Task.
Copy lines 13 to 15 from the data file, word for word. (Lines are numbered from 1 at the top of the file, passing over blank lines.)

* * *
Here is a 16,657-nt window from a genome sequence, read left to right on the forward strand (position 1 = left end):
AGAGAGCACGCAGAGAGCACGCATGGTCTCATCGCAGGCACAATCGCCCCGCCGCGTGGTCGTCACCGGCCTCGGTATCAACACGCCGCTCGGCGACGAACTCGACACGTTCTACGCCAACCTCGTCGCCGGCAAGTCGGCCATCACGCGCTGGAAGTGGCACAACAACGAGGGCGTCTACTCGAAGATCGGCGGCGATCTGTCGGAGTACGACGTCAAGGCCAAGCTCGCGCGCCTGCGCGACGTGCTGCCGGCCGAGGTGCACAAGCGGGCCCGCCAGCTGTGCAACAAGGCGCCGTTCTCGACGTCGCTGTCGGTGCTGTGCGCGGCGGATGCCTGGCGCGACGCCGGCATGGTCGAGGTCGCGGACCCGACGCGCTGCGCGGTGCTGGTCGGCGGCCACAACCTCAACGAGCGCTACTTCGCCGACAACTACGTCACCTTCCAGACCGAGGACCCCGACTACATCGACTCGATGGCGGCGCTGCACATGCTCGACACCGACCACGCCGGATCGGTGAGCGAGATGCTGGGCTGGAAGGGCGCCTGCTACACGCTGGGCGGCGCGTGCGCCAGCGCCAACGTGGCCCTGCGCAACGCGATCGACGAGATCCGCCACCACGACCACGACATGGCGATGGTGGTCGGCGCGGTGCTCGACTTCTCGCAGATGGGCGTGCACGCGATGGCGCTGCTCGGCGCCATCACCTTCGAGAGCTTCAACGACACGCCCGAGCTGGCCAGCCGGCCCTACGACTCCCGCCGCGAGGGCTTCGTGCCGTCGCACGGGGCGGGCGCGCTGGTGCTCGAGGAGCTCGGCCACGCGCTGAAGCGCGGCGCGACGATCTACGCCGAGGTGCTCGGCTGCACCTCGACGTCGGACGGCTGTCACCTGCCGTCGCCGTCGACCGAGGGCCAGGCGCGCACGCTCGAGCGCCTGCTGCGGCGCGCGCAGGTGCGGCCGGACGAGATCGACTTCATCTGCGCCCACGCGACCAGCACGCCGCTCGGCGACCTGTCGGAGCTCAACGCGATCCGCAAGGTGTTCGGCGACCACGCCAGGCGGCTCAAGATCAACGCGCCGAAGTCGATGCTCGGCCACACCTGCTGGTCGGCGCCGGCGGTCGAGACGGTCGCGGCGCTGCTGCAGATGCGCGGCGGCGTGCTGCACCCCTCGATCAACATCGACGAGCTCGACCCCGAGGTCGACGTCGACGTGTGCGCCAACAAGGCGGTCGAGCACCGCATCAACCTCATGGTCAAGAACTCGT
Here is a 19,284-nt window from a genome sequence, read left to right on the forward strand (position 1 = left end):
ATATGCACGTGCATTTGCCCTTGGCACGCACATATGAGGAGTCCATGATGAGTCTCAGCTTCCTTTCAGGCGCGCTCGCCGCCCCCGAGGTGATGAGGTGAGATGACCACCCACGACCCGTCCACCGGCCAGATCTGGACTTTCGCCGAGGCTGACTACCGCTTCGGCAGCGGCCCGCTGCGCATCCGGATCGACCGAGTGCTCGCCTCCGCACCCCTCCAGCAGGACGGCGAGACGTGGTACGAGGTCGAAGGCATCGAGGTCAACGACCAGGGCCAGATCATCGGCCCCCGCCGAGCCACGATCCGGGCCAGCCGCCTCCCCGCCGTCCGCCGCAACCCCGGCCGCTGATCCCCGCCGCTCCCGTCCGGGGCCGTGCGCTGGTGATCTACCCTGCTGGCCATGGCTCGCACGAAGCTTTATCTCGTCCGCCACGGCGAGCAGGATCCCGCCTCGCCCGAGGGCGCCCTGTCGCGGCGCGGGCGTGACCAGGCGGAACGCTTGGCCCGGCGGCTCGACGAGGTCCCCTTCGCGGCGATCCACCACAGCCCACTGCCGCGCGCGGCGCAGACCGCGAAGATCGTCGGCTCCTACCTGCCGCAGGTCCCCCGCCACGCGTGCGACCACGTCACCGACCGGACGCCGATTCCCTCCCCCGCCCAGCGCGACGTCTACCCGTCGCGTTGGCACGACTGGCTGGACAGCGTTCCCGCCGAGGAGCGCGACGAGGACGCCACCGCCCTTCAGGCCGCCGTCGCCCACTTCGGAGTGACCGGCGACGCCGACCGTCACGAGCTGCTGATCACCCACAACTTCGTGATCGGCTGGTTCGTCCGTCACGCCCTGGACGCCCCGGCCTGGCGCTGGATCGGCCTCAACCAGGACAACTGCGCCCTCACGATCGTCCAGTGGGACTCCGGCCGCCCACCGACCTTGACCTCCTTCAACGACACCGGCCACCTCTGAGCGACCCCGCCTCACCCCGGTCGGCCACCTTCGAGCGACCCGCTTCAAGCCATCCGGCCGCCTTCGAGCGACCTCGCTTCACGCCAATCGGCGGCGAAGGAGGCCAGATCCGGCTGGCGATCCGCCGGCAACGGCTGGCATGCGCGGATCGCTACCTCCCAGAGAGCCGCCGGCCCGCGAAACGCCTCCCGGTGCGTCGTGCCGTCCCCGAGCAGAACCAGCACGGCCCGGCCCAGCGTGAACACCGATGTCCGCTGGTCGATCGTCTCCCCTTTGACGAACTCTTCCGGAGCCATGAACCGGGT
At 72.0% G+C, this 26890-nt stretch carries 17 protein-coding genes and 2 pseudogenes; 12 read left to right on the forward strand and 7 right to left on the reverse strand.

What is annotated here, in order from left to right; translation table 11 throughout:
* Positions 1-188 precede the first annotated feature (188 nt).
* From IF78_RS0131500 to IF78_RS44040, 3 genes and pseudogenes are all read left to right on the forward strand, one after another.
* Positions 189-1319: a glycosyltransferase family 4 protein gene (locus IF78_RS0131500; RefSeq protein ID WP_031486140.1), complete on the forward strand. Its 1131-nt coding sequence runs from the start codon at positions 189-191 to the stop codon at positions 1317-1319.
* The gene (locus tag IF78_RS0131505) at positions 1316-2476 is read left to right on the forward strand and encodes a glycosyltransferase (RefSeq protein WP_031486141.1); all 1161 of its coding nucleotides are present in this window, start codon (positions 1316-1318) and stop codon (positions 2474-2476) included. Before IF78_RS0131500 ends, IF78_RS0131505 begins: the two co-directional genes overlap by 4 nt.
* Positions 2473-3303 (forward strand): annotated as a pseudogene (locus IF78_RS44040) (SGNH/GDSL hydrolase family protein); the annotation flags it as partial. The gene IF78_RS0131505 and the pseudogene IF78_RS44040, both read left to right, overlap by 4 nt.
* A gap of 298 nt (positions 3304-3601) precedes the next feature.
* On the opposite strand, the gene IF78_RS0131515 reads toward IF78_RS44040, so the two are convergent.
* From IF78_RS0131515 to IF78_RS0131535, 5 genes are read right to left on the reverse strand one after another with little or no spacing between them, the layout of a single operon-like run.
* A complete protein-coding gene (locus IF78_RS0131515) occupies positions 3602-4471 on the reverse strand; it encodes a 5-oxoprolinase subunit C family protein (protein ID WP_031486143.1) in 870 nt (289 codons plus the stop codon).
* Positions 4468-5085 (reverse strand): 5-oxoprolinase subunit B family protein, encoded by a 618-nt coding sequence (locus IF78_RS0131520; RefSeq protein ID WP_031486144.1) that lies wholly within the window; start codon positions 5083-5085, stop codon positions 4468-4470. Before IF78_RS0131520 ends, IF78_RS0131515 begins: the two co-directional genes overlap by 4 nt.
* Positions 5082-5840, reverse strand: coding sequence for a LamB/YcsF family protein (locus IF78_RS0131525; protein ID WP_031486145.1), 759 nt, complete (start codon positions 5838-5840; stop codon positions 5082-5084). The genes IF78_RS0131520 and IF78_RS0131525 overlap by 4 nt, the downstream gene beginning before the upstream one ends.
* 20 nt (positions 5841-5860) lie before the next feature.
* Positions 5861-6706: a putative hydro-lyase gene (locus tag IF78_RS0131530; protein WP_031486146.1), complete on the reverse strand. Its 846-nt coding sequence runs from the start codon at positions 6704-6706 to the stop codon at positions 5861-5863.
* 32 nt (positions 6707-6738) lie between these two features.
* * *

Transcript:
* On the opposite strand, the gene IF78_RS0131515 reads toward IF78_RS44040, so the two are convergent.
* From IF78_RS0131515 to IF78_RS0131535, 5 genes are read right to left on the reverse strand one after another with little or no spacing between them, the layout of a single operon-like run.
* A complete protein-coding gene (locus IF78_RS0131515) occupies positions 3602-4471 on the reverse strand; it encodes a 5-oxoprolinase subunit C family protein (protein ID WP_031486143.1) in 870 nt (289 codons plus the stop codon).